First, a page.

Garbage piles up as Linden Town Council workers strike
By Isanella Patoir
Workers attached to the Mayor and Town Council in Linden commenced strike action on Thursday last for retroactive payments owed for this year.
The Local Government Commission earlier this year sent out a document stating that municipal workers are to be paid a minimum of $64,200.
The workers on strike are from the Solid Waste Management, Engineering and Constabulary departments; the strike action is in the form of a sit-in.
When contacted, General Secretary of the Guyana Labour Union (GLU), Carvil Duncan told the News Room that the employees will not return to work unless they are paid the retroactive monies.
“It is a sit-in action for now and if no positive response in relation to the first set of increases, the $64, 200, then that action is going to be beefed up and turn into a full led strike and we will walk the streets on Monday,” Duncan threatened.
He clarified that the workers are not asking for an increase but want to be paid what is owed to them. Duncan said in 2018 the workers’ salary increased to $55,000.
“….but the retroactivity on that amount has not yet been paid. On the 5th of June 2019, the Local Government Commission sent out a circular saying that no municipality or district council should pay less than 64,200 which is retroactive from January 2019,” Duncan said.
“What we are saying is pay the $64,200 as instructed by the Local Government Commission and then we can deal with the $70,000 minimum at a later stage.”
President David Granger last month announced that public servants’ minimum wage be increased to $70,000 from $64,220 per month.
Duncan said the Union has a collective agreement signed with the Council which states that the salaries of the Municipal are compatible with that of the Government.
“All we are asking for is, pay us what we are entitled to,” Duncan said.
“One of the worst things you can do in industrial relations is to start an action and don’t cease till completion,” Duncan said.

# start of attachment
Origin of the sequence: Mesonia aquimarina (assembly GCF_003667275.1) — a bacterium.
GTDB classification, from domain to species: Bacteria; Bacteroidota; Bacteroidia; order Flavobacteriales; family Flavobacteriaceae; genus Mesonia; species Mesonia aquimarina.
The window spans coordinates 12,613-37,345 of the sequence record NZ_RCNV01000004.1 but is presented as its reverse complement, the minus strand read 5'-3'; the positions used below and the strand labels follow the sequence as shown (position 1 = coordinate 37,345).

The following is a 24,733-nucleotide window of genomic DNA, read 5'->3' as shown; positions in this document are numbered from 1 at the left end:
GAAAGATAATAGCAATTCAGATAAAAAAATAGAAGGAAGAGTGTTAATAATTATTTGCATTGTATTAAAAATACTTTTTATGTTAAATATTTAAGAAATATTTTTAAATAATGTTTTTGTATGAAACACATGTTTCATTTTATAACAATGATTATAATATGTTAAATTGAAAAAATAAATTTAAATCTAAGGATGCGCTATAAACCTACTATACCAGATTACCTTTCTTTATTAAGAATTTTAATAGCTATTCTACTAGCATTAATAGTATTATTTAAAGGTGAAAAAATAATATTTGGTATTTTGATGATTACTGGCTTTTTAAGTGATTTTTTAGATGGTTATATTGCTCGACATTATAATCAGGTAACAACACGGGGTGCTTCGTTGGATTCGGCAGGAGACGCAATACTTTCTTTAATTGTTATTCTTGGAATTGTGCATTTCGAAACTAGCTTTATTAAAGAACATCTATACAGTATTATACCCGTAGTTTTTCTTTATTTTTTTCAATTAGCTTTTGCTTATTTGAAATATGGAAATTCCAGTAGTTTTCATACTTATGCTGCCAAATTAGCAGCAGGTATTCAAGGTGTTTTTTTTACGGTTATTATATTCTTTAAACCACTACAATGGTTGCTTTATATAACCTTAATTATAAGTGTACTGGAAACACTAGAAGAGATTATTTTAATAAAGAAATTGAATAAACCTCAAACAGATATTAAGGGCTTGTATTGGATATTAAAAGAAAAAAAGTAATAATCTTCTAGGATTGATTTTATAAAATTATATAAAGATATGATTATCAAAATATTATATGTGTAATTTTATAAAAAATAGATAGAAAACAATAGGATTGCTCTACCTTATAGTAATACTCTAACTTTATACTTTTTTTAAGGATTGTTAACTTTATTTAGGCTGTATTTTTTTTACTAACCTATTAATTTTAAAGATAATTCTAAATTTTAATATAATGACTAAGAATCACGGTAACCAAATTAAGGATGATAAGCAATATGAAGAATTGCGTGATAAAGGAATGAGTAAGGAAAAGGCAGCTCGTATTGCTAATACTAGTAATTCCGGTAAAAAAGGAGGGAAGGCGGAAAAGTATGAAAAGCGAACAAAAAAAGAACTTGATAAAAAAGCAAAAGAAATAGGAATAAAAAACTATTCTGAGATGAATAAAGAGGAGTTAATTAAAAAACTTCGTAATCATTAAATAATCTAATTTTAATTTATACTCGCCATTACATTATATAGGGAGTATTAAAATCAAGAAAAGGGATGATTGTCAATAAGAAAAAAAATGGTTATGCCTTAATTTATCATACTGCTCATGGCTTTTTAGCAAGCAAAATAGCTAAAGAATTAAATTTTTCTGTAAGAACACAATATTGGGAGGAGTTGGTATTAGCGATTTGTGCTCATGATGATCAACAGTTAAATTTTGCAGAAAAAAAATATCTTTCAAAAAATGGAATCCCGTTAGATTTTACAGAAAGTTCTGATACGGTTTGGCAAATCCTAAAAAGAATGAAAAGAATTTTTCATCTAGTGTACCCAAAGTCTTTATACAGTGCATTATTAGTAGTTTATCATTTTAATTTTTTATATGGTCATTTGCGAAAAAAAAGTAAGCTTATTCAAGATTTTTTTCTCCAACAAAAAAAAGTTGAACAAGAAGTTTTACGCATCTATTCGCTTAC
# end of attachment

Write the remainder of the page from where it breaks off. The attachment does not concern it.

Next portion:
He explained that the union did not meet with the Council and there has been no contact since the strike action.
Meanwhile, Mayor of Linden Waneka Arrindell told the News Room she is not aware of the reason for the strike.
“There has been no clarity to what the workers are asking for. The Union has not written to say exactly what the strike is about,” the Mayor said.
According to the Mayor, the GLU sent a letter on November 14 and requested that the Council meet with them within 72 hours to discuss “important matters.”
“We met with them and we had our discussion. The union did not give us any other follow-up, subsequently we realized the [workers] were on sit-in Thursday so we took the matter to Labour,” the Mayor said.
The Council met with the Department of Labour on Monday and suggested that the employees return to work.
“The Council would have met with the staff and the union and we did discuss the increase. The Council has inserted in its budget the salary increase for both last year and this year,” the Mayor said.
The Mayor said that the Council is not in a position to pay the retroactive now as they work by revenue collection.
She explained that they made contact with the Central Housing & Planning Authority to hand over housing schemes that are not under the Council.
“We are also revising the toll booth by laws so that we can have some more stringent rules put in place to garner that funds. If that is done we would be able to accommodate and sustain a salary increase,” the Mayor said.
However, the Council is already seeing the effects of the strike. The Mayor noted that with the Solid Waste Department on strike, there has been a heavy buildup of garbage in the town.